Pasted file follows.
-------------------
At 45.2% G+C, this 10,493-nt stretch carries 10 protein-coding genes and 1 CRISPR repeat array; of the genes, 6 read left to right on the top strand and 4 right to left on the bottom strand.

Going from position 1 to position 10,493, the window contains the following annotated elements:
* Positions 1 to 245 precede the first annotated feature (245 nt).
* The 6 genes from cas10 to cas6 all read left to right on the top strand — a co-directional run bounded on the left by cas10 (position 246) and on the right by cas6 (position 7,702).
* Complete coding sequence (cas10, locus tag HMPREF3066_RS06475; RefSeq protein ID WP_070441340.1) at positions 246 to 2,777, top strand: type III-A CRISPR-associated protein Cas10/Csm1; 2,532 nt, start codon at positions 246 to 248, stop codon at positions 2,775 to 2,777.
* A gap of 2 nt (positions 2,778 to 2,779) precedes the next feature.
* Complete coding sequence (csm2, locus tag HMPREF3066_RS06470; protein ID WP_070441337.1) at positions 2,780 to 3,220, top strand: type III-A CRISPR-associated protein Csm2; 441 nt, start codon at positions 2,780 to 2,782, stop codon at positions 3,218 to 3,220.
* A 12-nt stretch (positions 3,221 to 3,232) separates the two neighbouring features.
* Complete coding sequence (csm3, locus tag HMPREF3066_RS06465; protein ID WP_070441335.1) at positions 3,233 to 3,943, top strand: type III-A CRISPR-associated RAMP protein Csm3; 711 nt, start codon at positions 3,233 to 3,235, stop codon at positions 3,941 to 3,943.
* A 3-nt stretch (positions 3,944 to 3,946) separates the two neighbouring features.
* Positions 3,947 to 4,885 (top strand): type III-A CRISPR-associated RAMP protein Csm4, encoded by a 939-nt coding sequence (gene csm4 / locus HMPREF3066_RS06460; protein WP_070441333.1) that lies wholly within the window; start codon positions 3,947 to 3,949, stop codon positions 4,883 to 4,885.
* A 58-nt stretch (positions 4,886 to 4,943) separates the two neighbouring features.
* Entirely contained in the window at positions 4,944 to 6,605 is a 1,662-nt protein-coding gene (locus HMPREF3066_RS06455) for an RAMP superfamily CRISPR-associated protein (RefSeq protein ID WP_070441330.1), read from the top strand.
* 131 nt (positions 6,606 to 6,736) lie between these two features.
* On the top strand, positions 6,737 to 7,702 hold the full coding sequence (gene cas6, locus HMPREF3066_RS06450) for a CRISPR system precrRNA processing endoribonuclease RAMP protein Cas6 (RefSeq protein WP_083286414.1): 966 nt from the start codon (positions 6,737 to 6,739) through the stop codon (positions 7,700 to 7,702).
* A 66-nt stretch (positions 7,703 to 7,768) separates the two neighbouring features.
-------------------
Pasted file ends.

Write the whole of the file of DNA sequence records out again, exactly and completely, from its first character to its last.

At 45.2% G+C, this 10,493-nt stretch carries 10 protein-coding genes and 1 CRISPR repeat array; of the genes, 6 read left to right on the top strand and 4 right to left on the bottom strand.

Going from position 1 to position 10,493, the window contains the following annotated elements:
* Positions 1 to 245 precede the first annotated feature (245 nt).
* The 6 genes from cas10 to cas6 all read left to right on the top strand — a co-directional run bounded on the left by cas10 (position 246) and on the right by cas6 (position 7,702).
* Complete coding sequence (cas10, locus tag HMPREF3066_RS06475; RefSeq protein ID WP_070441340.1) at positions 246 to 2,777, top strand: type III-A CRISPR-associated protein Cas10/Csm1; 2,532 nt, start codon at positions 246 to 248, stop codon at positions 2,775 to 2,777.
* A gap of 2 nt (positions 2,778 to 2,779) precedes the next feature.
* Complete coding sequence (csm2, locus tag HMPREF3066_RS06470; protein ID WP_070441337.1) at positions 2,780 to 3,220, top strand: type III-A CRISPR-associated protein Csm2; 441 nt, start codon at positions 2,780 to 2,782, stop codon at positions 3,218 to 3,220.
* A 12-nt stretch (positions 3,221 to 3,232) separates the two neighbouring features.
* Complete coding sequence (csm3, locus tag HMPREF3066_RS06465; protein ID WP_070441335.1) at positions 3,233 to 3,943, top strand: type III-A CRISPR-associated RAMP protein Csm3; 711 nt, start codon at positions 3,233 to 3,235, stop codon at positions 3,941 to 3,943.
* A 3-nt stretch (positions 3,944 to 3,946) separates the two neighbouring features.
* Positions 3,947 to 4,885 (top strand): type III-A CRISPR-associated RAMP protein Csm4, encoded by a 939-nt coding sequence (gene csm4 / locus HMPREF3066_RS06460; protein WP_070441333.1) that lies wholly within the window; start codon positions 3,947 to 3,949, stop codon positions 4,883 to 4,885.
* A 58-nt stretch (positions 4,886 to 4,943) separates the two neighbouring features.
* Entirely contained in the window at positions 4,944 to 6,605 is a 1,662-nt protein-coding gene (locus HMPREF3066_RS06455) for an RAMP superfamily CRISPR-associated protein (RefSeq protein ID WP_070441330.1), read from the top strand.
* 131 nt (positions 6,606 to 6,736) lie between these two features.
* On the top strand, positions 6,737 to 7,702 hold the full coding sequence (gene cas6, locus HMPREF3066_RS06450) for a CRISPR system precrRNA processing endoribonuclease RAMP protein Cas6 (RefSeq protein WP_083286414.1): 966 nt from the start codon (positions 6,737 to 6,739) through the stop codon (positions 7,700 to 7,702).
* A 66-nt stretch (positions 7,703 to 7,768) separates the two neighbouring features.